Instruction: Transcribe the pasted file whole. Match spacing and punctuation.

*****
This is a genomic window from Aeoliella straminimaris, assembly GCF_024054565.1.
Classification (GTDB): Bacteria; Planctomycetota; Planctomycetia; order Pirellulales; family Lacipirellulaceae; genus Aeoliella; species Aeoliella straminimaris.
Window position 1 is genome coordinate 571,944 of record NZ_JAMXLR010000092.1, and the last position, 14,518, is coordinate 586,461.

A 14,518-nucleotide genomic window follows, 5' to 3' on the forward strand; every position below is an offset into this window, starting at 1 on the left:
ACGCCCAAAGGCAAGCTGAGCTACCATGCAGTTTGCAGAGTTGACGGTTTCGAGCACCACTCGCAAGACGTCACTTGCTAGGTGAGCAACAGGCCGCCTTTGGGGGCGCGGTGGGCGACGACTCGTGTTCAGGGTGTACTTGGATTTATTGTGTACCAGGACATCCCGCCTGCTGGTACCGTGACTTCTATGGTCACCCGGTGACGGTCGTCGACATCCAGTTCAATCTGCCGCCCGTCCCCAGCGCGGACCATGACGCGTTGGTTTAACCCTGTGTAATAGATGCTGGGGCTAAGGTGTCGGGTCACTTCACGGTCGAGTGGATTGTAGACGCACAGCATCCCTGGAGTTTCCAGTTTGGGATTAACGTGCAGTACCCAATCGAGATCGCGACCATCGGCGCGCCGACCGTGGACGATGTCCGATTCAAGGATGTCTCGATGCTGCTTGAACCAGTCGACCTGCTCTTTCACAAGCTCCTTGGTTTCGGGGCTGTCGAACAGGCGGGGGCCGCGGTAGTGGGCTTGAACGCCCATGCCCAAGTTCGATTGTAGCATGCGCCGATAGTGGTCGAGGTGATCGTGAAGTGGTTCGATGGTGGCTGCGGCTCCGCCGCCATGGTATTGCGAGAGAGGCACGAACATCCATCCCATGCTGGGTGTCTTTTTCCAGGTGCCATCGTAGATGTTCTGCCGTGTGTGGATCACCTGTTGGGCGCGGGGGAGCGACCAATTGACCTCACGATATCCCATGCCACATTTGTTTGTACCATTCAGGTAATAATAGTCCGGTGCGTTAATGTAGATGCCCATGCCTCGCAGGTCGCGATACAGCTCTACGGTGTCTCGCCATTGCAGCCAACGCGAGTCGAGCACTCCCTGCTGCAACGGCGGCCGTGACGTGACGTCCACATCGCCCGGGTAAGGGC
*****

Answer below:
This is a genomic window from Aeoliella straminimaris, assembly GCF_024054565.1.
Classification (GTDB): Bacteria; Planctomycetota; Planctomycetia; order Pirellulales; family Lacipirellulaceae; genus Aeoliella; species Aeoliella straminimaris.
Window position 1 is genome coordinate 571,944 of record NZ_JAMXLR010000092.1, and the last position, 14,518, is coordinate 586,461.

A 14,518-nucleotide genomic window follows, 5' to 3' on the forward strand; every position below is an offset into this window, starting at 1 on the left:
ACGCCCAAAGGCAAGCTGAGCTACCATGCAGTTTGCAGAGTTGACGGTTTCGAGCACCACTCGCAAGACGTCACTTGCTAGGTGAGCAACAGGCCGCCTTTGGGGGCGCGGTGGGCGACGACTCGTGTTCAGGGTGTACTTGGATTTATTGTGTACCAGGACATCCCGCCTGCTGGTACCGTGACTTCTATGGTCACCCGGTGACGGTCGTCGACATCCAGTTCAATCTGCCGCCCGTCCCCAGCGCGGACCATGACGCGTTGGTTTAACCCTGTGTAATAGATGCTGGGGCTAAGGTGTCGGGTCACTTCACGGTCGAGTGGATTGTAGACGCACAGCATCCCTGGAGTTTCCAGTTTGGGATTAACGTGCAGTACCCAATCGAGATCGCGACCATCGGCGCGCCGACCGTGGACGATGTCCGATTCAAGGATGTCTCGATGCTGCTTGAACCAGTCGACCTGCTCTTTCACAAGCTCCTTGGTTTCGGGGCTGTCGAACAGGCGGGGGCCGCGGTAGTGGGCTTGAACGCCCATGCCCAAGTTCGATTGTAGCATGCGCCGATAGTGGTCGAGGTGATCGTGAAGTGGTTCGATGGTGGCTGCGGCTCCGCCGCCATGGTATTGCGAGAGAGGCACGAACATCCATCCCATGCTGGGTGTCTTTTTCCAGGTGCCATCGTAGATGTTCTGCCGTGTGTGGATCACCTGTTGGGCGCGGGGGAGCGACCAATTGACCTCACGATATCCCATGCCACATTTGTTTGTACCATTCAGGTAATAATAGTCCGGTGCGTTAATGTAGATGCCCATGCCTCGCAGGTCGCGATACAGCTCTACGGTGTCTCGCCATTGCAGCCAACGCGAGTCGAGCACTCCCTGCTGCAACGGCGGCCGTGACGTGACGTCCACATCGCCCGGGTAAGGGC